A partial list of III-V semiconductors and the elements which on addition increase the band gap of the starting material is given in the following Table. A combination of elements can also be used.
TABLE______________________________________ Added Element toSemiconductor Increase the Band Gap______________________________________GaAs Phosphorous AluminumGaSb Arsenic Phosphorous AluminumInSb Arsenic PhosphorousInAs Phosphorous______________________________________
The steps involved in the fabrication of a device in accordance with the present invention are illustrated in the Figures, along with their effect on energy band gaps in the material. In the upper portion of FIG. 1 a gallium arsenide (GaAs) wafer 10 having a uniform composition as a function of depth is illustrated. The wafer has a processing surface 12. In order to increase the energy band gap in the vicinity of the surface of this material and to enable the passivating dielectric to be grown, phosphorous will be added to the surface of the material. In the middle portion of FIG. 1 the phosphorous concentration as a function of depth (w) is illustrated by curve 21. This concentration is zero for all depths at this time inasmuch as no phosphorous is present. In the lower portion of FIG. 1 the energy band gap between the valence and conduction bands of the gallium arsenide is illustrated as a function of depth into the crystal. Since the material 10 has uniform composition the energy band gap is constant throughout the material.
In FIG. 2, the wafer is illustrated after a surface layer 24 has been found which contains phosphorous and is gallium arsenide phosphide (GaAsP). The phosphorous necessary to form the gallium arsenide phosphide surface layer 24 on the gallium arsenide wafer 10 may be added in any appropriate manner. It is preferred to add the phosphorous by ion implantation followed by a high temperature (800° C.) anneal in a vacuum in order to remove crystal damage induced by the ion implantation and to assure that the GaAsP layer is essentially a monocrystalline continuation of GaAs 10. However, the surface layer may be formed by epitaxial growth, or other means if desired.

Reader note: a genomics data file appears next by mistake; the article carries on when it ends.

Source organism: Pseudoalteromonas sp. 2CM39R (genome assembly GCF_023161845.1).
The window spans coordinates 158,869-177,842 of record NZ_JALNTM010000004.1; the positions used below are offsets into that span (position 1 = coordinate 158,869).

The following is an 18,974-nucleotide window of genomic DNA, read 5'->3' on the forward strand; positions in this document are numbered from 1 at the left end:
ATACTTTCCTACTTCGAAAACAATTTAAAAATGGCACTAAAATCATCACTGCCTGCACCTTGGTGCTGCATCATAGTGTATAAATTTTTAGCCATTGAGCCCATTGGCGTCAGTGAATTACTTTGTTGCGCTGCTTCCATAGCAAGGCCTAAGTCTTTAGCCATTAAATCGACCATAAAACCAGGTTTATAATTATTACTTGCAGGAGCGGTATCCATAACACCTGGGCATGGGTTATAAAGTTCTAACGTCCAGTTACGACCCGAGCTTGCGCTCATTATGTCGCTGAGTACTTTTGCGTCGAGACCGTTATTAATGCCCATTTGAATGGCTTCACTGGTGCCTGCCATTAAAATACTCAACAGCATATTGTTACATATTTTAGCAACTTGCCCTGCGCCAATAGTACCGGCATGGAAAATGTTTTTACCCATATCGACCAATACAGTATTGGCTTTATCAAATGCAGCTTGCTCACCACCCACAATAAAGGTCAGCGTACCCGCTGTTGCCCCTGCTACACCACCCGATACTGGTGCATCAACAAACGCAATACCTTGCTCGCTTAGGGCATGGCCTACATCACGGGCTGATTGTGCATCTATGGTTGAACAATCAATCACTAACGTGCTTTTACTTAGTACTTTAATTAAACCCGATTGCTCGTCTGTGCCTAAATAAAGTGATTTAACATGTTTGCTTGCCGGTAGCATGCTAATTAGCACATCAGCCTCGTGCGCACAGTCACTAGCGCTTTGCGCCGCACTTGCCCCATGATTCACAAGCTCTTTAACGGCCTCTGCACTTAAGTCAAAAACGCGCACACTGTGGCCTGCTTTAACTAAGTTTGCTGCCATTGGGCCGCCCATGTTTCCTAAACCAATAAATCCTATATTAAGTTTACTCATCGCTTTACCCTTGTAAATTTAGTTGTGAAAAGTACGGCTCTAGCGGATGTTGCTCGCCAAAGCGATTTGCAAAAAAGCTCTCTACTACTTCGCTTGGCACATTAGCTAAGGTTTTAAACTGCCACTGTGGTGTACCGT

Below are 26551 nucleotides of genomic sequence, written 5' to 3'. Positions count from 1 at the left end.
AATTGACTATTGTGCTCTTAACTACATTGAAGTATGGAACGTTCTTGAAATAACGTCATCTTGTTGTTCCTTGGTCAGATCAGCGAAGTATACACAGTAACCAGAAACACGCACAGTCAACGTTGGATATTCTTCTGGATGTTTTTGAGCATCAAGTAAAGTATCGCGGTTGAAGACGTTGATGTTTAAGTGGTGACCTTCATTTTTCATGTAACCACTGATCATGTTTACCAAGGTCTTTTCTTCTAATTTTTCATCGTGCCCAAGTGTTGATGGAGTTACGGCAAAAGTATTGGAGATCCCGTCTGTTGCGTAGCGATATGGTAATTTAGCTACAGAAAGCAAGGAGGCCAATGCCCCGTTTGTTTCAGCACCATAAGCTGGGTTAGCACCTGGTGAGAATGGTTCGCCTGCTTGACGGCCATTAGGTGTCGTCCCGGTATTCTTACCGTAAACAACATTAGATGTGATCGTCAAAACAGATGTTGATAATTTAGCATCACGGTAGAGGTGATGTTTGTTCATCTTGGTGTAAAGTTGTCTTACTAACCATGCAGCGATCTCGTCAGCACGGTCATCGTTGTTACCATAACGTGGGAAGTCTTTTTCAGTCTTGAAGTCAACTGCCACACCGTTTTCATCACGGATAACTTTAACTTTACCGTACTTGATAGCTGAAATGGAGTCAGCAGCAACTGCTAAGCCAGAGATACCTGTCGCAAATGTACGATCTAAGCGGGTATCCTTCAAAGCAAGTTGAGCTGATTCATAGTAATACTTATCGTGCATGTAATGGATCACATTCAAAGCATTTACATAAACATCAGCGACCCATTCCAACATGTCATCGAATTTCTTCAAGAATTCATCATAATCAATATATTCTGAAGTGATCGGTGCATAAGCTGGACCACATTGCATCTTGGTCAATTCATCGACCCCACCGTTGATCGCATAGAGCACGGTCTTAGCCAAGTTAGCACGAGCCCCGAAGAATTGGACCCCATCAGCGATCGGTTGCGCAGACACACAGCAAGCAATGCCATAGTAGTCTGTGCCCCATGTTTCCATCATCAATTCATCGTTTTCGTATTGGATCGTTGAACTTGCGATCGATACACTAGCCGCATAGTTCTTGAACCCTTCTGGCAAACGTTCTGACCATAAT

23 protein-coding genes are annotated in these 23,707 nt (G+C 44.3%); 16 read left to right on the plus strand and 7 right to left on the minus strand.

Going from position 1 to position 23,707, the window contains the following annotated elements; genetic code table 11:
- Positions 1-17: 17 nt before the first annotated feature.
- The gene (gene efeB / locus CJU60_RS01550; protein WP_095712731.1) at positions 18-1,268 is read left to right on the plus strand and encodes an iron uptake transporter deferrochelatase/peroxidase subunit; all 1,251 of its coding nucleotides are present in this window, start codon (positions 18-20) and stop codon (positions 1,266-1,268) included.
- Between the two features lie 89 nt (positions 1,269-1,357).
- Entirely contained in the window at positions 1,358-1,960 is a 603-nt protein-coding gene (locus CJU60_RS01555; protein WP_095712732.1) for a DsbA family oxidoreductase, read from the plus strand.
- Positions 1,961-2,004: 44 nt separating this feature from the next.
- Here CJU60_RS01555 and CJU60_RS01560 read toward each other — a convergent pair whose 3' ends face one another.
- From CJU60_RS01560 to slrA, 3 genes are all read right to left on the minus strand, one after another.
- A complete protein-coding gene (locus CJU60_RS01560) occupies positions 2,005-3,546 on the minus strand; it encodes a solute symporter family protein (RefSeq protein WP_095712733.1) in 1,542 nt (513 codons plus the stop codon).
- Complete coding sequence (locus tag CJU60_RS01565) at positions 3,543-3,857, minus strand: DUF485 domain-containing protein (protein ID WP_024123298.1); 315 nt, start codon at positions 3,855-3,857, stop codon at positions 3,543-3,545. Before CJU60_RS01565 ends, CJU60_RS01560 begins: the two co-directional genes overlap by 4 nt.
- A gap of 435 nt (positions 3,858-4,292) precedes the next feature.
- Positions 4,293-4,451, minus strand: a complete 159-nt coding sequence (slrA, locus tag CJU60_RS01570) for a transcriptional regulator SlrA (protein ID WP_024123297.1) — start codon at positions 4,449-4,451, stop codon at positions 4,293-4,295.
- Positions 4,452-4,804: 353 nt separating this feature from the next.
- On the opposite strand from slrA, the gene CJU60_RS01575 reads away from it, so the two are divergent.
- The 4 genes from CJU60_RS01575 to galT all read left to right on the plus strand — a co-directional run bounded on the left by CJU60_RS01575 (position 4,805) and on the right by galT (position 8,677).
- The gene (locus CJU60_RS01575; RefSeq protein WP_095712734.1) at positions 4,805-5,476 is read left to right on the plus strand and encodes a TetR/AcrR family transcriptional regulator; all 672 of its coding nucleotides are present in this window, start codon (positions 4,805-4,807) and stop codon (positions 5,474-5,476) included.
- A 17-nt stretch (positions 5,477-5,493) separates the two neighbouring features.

The concentration of the phosphorous as a function of depth into the wafer is illustrated by curve 22 in the middle portion of FIG. 2. It will be noted that the phosphorous concentration decreases as the interface between the gallium arsenide phosphide and the gallium arsenide is approached from the GaAsP side. The lower portion of FIG. 2 illustrates the energy band gap of the material as a function of depth. This figure also illustrates the potential barriers which must be overcome by electrons and holes in order to reach the surface of the material. These potential barriers may be referred to as the electron energy barrier (EEB) and the hole energy barrier (HEB) and are so designated on the figure.
In the upper portion of FIG. 3 the structure of the wafer is illustrated following the partial conversion of gallium arsenide phosphide 24 to a gallium phosphate/gallium oxide passivation layer 35 in accordance with the teachings of the related application. The middle portion of FIG. 3 illustrates by curve 23 the phosphorous concentration as a function of depth into the wafer. It will be noted that the phosphorous concentration decreases monotonically with increasing depth within the gallium arsenide phosphide layer. This aids in retarding minority carriers and therefore aids the improvement in surface recombination velocity. The lower portion of FIG. 3 illustrates the band gap energy in the wafer as a function of depth into the wafer. It will be noted, that in the passivation dielectric (GPO) the energy band gap is very large and the dielectric is a good insulator Within the gallium arsenide portion (GaAs) of the device the energy band gap is the uniform 1.43 eV characteristics of gallium arsenide. Within the gallium arsenide phosphide region of the device the energy band gap increases as the layer is traversed from the gallium arsenide to the passivation layer. The energy barriers EEB and HEB which must be overcome by electrons and holes respectively, in order to reach the semiconductor/passivation layer interface are illustrated. EEB and HEB are less than in FIG. 2 because of the phosphorous concentration at the GaAsP surface in FIG. 3 is less than that in FIG. 2.